It was a horse named Betsy, after all, that Isaacson credits with helping to heal his son Rowan, who was diagnosed with autism just after his second birthday in 2004. The toddler's uncommunicative, tantrum-ridden state devastated his concerned parents.
"Rowan would have as many as 12 tantrums a day," Isaacson, 42, told ABCNews.com. "Everyone knows what a regular toddler tantrum is, but add a deep distress where the child is just inconsolable and unable to communicate the pain that they're in."
"All you can do is try to hold them and stop them from hurting themselves," Isaacson said of he and his wife Kristin's consistent attempts to soothe their son. "When you see your child suffering like that it tears you to pieces."
Isaacson said that he quickly learned that Rowan, who is now 7 years old, would calm down if he was allowed to roam and explore the woods outside the family's home in Elgin, Texas, just outside of Austin.
"One day Rowan went where I wasn't expecting him to go and before I could grab him he was in my neighbor's pasture, right next to a group of horses that happened to be grazing right there," remembers Isaacson. "Rowan dived right under the horse -- every parent's worst nightmare."
While Isaacson said he expected his small son to be trampled by the horse, what came next was life-changing.
"The old boss mare -- who we'd later learn was named Betsy -- walked over and pushed the other horses off," said Isaacson. "Betsy dropped her head and started making a chewing sound that horse lovers know as a sign of acceptance."
"I've never seen a horse offer that to a babbling two-and-a-half-year-old," he said. "Rowan and Betsy obviously had some sort of connection."
It was that connection that Isaacson would later discover held the key to his son's happiness. Isaacson, a horse trainer for most of his adult life, began horseback riding with Rowan, finding that the rocking rhythm of the animal's stride soothed his son. Throughout his horseback riding, Rowan continued with more orthodox therapies, including applied behavioral analysis, one of the most commonly used therapies for kids with autism.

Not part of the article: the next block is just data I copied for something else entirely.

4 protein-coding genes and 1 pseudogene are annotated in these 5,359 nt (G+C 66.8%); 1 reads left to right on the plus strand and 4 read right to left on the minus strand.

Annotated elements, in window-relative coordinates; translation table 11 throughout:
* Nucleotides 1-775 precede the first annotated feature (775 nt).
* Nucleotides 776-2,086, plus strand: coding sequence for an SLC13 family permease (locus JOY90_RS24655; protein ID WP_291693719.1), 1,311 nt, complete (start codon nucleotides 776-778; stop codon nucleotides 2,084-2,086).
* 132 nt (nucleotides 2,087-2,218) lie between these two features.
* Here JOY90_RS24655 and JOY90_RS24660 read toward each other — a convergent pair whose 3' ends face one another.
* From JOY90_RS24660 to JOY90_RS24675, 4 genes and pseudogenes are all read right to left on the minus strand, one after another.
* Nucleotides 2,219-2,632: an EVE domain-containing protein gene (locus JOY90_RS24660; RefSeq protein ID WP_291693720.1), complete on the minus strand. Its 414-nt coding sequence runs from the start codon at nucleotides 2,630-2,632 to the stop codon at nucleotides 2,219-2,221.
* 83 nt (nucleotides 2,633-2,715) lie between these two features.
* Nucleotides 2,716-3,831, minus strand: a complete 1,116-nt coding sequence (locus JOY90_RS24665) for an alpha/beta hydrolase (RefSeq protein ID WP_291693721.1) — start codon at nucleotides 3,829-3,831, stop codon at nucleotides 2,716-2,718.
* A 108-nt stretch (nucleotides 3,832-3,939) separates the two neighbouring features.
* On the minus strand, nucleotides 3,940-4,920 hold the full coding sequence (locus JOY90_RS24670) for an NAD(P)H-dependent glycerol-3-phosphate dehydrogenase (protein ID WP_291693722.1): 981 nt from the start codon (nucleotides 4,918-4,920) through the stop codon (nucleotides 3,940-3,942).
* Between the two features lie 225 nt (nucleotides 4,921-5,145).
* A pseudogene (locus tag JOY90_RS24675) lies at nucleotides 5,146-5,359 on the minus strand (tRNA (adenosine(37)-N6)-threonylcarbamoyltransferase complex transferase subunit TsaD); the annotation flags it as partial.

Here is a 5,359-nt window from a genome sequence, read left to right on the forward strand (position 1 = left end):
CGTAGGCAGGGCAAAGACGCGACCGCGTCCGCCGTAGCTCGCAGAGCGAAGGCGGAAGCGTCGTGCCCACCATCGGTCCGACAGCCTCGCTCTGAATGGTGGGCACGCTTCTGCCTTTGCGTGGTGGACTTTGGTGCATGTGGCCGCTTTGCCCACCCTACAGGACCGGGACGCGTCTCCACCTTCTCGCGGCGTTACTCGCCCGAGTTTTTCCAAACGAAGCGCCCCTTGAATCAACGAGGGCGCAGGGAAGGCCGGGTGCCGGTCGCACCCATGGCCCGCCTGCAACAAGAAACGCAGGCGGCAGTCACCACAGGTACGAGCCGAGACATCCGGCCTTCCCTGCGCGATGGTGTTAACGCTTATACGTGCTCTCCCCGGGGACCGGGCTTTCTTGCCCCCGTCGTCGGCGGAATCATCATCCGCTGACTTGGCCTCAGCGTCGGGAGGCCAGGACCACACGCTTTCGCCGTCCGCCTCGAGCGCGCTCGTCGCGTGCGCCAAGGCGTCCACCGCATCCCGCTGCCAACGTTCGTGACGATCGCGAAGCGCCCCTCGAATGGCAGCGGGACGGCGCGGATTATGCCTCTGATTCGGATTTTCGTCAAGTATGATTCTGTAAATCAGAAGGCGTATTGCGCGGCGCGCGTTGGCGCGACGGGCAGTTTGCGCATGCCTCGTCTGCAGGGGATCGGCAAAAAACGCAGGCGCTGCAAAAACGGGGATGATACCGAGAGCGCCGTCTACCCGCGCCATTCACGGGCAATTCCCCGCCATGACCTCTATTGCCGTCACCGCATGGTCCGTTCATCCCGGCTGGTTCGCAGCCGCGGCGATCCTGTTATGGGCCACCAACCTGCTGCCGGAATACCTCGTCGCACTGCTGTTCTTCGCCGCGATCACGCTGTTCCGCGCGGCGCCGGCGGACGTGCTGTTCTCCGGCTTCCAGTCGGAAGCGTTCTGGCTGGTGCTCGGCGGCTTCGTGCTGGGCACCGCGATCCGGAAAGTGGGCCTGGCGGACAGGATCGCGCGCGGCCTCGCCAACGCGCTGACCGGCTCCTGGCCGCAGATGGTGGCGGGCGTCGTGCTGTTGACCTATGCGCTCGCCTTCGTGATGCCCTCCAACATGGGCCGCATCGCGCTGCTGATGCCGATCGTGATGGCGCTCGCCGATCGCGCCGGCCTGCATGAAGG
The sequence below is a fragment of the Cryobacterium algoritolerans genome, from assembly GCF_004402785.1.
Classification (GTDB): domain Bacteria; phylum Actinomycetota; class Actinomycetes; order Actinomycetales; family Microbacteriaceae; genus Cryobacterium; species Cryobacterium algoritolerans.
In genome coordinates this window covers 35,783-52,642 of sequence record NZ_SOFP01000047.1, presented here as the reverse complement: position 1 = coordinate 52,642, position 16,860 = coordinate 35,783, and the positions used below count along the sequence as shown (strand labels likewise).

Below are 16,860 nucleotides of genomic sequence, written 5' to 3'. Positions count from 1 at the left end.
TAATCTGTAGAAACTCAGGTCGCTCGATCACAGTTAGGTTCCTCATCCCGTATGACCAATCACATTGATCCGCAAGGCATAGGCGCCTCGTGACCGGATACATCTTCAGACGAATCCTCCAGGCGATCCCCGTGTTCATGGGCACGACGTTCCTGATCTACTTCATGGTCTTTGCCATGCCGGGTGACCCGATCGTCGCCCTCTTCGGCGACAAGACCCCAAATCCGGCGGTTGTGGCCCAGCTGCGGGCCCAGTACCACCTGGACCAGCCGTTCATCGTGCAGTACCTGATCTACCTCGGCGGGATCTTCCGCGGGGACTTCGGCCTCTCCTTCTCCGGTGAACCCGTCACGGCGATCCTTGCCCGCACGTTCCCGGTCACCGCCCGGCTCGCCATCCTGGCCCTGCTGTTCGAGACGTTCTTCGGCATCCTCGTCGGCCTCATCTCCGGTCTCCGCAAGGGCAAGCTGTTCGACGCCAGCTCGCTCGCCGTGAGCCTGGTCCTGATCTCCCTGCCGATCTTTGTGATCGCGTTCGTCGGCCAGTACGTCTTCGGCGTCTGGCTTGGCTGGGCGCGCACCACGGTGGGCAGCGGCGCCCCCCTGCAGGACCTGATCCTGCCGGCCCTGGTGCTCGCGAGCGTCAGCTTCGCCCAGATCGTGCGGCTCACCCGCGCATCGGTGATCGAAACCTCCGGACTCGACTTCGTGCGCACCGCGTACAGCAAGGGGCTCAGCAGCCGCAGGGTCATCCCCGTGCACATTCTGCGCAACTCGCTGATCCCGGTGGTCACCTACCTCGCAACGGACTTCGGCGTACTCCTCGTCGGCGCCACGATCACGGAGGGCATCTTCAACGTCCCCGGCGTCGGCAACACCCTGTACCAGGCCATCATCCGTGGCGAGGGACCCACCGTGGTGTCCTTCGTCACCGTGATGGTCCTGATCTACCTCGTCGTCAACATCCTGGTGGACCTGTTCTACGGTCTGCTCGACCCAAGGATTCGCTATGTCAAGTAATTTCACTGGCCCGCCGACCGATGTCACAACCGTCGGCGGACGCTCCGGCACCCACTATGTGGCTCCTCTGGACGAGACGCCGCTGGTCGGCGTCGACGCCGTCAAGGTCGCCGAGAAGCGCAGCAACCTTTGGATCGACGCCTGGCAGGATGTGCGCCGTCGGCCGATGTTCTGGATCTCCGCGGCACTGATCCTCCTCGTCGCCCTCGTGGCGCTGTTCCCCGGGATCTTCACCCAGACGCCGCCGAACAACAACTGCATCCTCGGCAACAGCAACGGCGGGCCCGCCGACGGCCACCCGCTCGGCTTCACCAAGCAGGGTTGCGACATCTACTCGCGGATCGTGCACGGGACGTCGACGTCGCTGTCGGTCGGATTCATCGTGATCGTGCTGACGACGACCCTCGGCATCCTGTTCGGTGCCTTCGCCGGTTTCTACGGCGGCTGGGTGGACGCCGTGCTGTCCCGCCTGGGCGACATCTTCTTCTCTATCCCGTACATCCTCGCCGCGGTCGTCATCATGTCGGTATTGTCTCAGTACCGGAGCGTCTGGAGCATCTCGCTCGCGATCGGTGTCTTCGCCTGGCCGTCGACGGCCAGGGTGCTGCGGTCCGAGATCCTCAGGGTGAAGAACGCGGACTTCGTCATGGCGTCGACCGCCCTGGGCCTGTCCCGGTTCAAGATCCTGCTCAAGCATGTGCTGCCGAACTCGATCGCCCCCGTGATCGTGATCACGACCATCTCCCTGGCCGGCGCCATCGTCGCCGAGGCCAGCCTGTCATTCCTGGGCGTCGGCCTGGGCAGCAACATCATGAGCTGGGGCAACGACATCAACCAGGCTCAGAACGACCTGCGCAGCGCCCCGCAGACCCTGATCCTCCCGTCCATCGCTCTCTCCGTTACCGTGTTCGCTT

"Whenever he was on a horse he wouldn't tantrum," said Isaacson. "When I put him on Betsy that would be the only time his tantrums would stop, any other situation and he could turn at any point. We wanted to keep him on a horse as long as possible."
In the summer of 2007 when the boy was 5, Isaacson and his family went on a horseback trip in Mongolia, spending four weeks where Rowan was happiest: on the back of a horse.
"Before we went to Mongolia, Rowan was incontinent and subject to neurological fits and tantrums and was cut off from his peers," said Isaacson. "We came back with a child that was toilet trained and no longer having tantrums. He made his first friend on that trip, too."
"It was the most extraordinary thing," he said.
"Rowan is not cured of autism, but healing is a different thing," said Isaacson, who has chronicled his son's adventure in a book titled "The Horse Boy" and a 2009 film called "Over the Hills and Far Away." "He was healed of these three terrible dysfunctions that were impairing his and our quality of life."